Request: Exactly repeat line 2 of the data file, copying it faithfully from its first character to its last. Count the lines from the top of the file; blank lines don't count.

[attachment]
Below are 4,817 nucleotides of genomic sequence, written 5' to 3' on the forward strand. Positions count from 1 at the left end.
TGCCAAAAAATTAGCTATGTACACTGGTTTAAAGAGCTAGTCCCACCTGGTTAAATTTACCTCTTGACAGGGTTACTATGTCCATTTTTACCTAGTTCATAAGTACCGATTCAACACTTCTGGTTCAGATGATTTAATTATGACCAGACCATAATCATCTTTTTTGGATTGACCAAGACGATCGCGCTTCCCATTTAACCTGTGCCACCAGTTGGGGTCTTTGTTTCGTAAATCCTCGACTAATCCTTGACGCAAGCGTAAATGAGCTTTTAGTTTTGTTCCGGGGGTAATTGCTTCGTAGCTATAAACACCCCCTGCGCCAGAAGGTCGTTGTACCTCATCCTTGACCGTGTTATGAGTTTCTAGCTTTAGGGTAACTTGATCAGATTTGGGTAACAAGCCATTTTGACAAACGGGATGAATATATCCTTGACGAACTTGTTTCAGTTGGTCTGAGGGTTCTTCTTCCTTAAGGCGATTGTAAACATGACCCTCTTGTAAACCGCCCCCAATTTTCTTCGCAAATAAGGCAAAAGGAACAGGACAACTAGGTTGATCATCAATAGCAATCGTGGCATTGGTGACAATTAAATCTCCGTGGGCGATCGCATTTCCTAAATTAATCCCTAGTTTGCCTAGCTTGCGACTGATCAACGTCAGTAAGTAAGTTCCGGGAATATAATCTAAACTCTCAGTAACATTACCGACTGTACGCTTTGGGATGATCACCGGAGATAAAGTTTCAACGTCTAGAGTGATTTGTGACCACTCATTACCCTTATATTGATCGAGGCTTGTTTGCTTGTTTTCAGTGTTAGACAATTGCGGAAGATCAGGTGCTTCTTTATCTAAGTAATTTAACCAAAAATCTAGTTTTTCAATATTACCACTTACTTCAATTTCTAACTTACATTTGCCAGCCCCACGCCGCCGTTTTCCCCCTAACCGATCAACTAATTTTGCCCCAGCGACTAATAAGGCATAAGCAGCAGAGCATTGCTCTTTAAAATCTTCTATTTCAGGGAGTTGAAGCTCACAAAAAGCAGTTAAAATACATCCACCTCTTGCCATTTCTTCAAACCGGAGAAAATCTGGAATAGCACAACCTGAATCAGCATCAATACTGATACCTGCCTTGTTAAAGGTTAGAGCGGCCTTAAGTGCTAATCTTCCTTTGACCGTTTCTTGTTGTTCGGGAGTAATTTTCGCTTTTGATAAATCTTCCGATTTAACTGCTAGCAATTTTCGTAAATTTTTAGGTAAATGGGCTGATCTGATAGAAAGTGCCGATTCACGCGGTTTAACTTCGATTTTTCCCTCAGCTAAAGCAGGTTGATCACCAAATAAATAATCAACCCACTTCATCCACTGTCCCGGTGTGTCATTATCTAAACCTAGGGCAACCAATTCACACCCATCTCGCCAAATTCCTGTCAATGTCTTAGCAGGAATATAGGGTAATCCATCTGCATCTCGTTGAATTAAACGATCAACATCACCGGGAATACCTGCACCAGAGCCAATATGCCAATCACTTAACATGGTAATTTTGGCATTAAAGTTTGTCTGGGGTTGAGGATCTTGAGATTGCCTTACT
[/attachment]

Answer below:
TGCCAAAAAATTAGCTATGTACACTGGTTTAAAGAGCTAGTCCCACCTGGTTAAATTTACCTCTTGACAGGGTTACTATGTCCATTTTTACCTAGTTCATAAGTACCGATTCAACACTTCTGGTTCAGATGATTTAATTATGACCAGACCATAATCATCTTTTTTGGATTGACCAAGACGATCGCGCTTCCCATTTAACCTGTGCCACCAGTTGGGGTCTTTGTTTCGTAAATCCTCGACTAATCCTTGACGCAAGCGTAAATGAGCTTTTAGTTTTGTTCCGGGGGTAATTGCTTCGTAGCTATAAACACCCCCTGCGCCAGAAGGTCGTTGTACCTCATCCTTGACCGTGTTATGAGTTTCTAGCTTTAGGGTAACTTGATCAGATTTGGGTAACAAGCCATTTTGACAAACGGGATGAATATATCCTTGACGAACTTGTTTCAGTTGGTCTGAGGGTTCTTCTTCCTTAAGGCGATTGTAAACATGACCCTCTTGTAAACCGCCCCCAATTTTCTTCGCAAATAAGGCAAAAGGAACAGGACAACTAGGTTGATCATCAATAGCAATCGTGGCATTGGTGACAATTAAATCTCCGTGGGCGATCGCATTTCCTAAATTAATCCCTAGTTTGCCTAGCTTGCGACTGATCAACGTCAGTAAGTAAGTTCCGGGAATATAATCTAAACTCTCAGTAACATTACCGACTGTACGCTTTGGGATGATCACCGGAGATAAAGTTTCAACGTCTAGAGTGATTTGTGACCACTCATTACCCTTATATTGATCGAGGCTTGTTTGCTTGTTTTCAGTGTTAGACAATTGCGGAAGATCAGGTGCTTCTTTATCTAAGTAATTTAACCAAAAATCTAGTTTTTCAATATTACCACTTACTTCAATTTCTAACTTACATTTGCCAGCCCCACGCCGCCGTTTTCCCCCTAACCGATCAACTAATTTTGCCCCAGCGACTAATAAGGCATAAGCAGCAGAGCATTGCTCTTTAAAATCTTCTATTTCAGGGAGTTGAAGCTCACAAAAAGCAGTTAAAATACATCCACCTCTTGCCATTTCTTCAAACCGGAGAAAATCTGGAATAGCACAACCTGAATCAGCATCAATACTGATACCTGCCTTGTTAAAGGTTAGAGCGGCCTTAAGTGCTAATCTTCCTTTGACCGTTTCTTGTTGTTCGGGAGTAATTTTCGCTTTTGATAAATCTTCCGATTTAACTGCTAGCAATTTTCGTAAATTTTTAGGTAAATGGGCTGATCTGATAGAAAGTGCCGATTCACGCGGTTTAACTTCGATTTTTCCCTCAGCTAAAGCAGGTTGATCACCAAATAAATAATCAACCCACTTCATCCACTGTCCCGGTGTGTCATTATCTAAACCTAGGGCAACCAATTCACACCCATCTCGCCAAATTCCTGTCAATGTCTTAGCAGGAATATAGGGTAATCCATCTGCATCTCGTTGAATTAAACGATCAACATCACCGGGAATACCTGCACCAGAGCCAATATGCCAATCACTTAACATGGTAATTTTGGCATTAAAGTTTGTCTGGGGTTGAGGATCTTGAGATTGCCTTACT